Field Marshal Paul von Hindenburg was the commander of the German army on the Eastern Front in 1914, and won a decisive victory over the Russians at the battle of Tannenberg in East Prussia. He became a popular hero and in 1925 was elected president of the young German republic. Field Marshal Hindenburg, the last symbol of the Kaiser's empire, died in 1934.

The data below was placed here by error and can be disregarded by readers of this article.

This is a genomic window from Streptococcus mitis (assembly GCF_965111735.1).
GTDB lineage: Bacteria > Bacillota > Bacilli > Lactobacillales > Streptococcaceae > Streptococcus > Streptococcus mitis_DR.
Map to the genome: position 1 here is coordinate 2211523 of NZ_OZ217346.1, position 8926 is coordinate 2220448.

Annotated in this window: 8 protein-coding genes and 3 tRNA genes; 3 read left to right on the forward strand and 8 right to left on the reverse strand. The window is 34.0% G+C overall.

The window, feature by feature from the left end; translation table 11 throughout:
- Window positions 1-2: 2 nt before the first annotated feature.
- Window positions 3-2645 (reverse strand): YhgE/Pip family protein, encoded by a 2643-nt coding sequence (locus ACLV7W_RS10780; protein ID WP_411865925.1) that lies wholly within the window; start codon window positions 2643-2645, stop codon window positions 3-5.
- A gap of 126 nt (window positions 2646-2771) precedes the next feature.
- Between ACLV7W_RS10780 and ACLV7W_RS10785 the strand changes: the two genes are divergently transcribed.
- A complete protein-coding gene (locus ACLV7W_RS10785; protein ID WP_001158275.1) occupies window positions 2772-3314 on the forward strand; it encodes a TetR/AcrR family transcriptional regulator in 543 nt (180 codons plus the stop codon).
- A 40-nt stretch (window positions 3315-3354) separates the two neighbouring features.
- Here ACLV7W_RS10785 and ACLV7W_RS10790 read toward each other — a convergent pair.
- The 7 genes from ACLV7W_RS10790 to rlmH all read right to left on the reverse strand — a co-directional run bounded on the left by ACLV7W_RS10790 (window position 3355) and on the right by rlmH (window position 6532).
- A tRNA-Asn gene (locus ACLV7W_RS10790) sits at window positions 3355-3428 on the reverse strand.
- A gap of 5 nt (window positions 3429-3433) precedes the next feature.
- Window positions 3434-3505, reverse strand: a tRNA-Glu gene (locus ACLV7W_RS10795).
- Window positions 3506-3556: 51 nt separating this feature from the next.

Hindenburg's memory, however, was assiduously cultivated. From 1935, his head appeared on the 5-mark silver coin, and a year later on the 2-mark piece. Right up to the beginning of World War II, this subliminal propaganda suited Adolf Hitler, whose declared aim was the rebuilding of Germany's military strength. From 1939, however, no more coins were minted from precious metals in Germany, because from now on all metals were needed for the war economy.